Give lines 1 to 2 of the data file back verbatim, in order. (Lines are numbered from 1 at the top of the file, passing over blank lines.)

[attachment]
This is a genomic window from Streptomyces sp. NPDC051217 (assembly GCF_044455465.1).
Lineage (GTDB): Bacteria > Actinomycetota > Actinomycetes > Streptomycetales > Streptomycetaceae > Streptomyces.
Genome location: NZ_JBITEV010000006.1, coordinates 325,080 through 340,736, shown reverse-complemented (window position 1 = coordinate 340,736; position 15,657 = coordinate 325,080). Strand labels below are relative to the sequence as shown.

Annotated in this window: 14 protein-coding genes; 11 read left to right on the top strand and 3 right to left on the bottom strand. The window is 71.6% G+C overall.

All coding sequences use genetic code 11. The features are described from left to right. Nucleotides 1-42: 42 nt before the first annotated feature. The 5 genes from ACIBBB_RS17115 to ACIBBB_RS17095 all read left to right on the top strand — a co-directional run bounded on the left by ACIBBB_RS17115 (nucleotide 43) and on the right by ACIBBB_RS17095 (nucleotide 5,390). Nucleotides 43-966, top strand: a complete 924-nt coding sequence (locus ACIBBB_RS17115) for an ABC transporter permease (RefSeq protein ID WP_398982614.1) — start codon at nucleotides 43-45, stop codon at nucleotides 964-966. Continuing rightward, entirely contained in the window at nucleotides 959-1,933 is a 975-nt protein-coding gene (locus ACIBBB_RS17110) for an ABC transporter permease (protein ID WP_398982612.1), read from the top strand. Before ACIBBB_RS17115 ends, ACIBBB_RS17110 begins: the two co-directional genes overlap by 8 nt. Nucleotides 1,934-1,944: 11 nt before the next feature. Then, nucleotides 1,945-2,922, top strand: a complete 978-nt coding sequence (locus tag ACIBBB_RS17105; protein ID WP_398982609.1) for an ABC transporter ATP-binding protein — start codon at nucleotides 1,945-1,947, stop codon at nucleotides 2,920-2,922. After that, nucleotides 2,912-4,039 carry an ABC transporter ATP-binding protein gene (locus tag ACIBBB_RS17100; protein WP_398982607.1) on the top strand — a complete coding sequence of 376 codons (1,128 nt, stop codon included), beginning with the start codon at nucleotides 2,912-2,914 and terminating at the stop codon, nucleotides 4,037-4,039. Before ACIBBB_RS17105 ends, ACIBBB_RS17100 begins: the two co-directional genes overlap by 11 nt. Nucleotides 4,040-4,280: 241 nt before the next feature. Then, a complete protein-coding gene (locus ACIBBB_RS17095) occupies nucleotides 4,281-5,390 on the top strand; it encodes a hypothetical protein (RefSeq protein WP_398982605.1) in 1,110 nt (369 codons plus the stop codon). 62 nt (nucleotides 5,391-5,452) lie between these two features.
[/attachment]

This is a genomic window from Streptomyces sp. NPDC051217 (assembly GCF_044455465.1).
Lineage (GTDB): Bacteria > Actinomycetota > Actinomycetes > Streptomycetales > Streptomycetaceae > Streptomyces.